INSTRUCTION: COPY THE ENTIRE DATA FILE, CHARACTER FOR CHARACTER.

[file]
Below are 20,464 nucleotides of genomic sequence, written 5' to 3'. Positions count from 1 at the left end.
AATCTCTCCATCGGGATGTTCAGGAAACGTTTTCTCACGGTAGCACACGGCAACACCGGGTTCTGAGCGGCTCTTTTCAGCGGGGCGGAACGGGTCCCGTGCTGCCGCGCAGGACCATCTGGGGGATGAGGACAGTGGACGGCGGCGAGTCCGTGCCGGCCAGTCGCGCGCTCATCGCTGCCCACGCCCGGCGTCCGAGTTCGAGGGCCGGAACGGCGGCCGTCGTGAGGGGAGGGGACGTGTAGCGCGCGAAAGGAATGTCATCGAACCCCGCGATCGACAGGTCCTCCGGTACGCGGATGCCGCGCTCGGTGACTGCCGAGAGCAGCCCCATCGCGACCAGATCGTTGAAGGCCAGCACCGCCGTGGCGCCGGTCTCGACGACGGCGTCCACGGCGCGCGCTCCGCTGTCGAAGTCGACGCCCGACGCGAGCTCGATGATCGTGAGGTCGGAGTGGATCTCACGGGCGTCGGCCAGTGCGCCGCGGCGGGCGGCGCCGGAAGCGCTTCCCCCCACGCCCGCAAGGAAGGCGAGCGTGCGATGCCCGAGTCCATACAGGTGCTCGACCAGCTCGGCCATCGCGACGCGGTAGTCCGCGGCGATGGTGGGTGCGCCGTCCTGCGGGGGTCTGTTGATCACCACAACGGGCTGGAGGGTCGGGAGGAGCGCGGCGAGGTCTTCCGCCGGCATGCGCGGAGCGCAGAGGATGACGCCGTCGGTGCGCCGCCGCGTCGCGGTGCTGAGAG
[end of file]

Below are 20,464 nucleotides of genomic sequence, written 5' to 3'. Positions count from 1 at the left end.
AATCTCTCCATCGGGATGTTCAGGAAACGTTTTCTCACGGTAGCACACGGCAACACCGGGTTCTGAGCGGCTCTTTTCAGCGGGGCGGAACGGGTCCCGTGCTGCCGCGCAGGACCATCTGGGGGATGAGGACAGTGGACGGCGGCGAGTCCGTGCCGGCCAGTCGCGCGCTCATCGCTGCCCACGCCCGGCGTCCGAGTTCGAGGGCCGGAACGGCGGCCGTCGTGAGGGGAGGGGACGTGTAGCGCGCGAAAGGAATGTCATCGAACCCCGCGATCGACAGGTCCTCCGGTACGCGGATGCCGCGCTCGGTGACTGCCGAGAGCAGCCCCATCGCGACCAGATCGTTGAAGGCCAGCACCGCCGTGGCGCCGGTCTCGACGACGGCGTCCACGGCGCGCGCTCCGCTGTCGAAGTCGACGCCCGACGCGAGCTCGATGATCGTGAGGTCGGAGTGGATCTCACGGGCGTCGGCCAGTGCGCCGCGGCGGGCGGCGCCGGAAGCGCTTCCCCCCACGCCCGCAAGGAAGGCGAGCGTGCGATGCCCGAGTCCATACAGGTGCTCGACCAGCTCGGCCATCGCGACGCGGTAGTCCGCGGCGATGGTGGGTGCGCCGTCCTGCGGGGGTCTGTTGATCACCACAACGGGCTGGAGGGTCGGGAGGAGCGCGGCGAGGTCTTCCGCCGGCATGCGCGGAGCGCAGAGGATGACGCCGTCGGTGCGCCGCCGCGTCGCGGTGCTGAGAG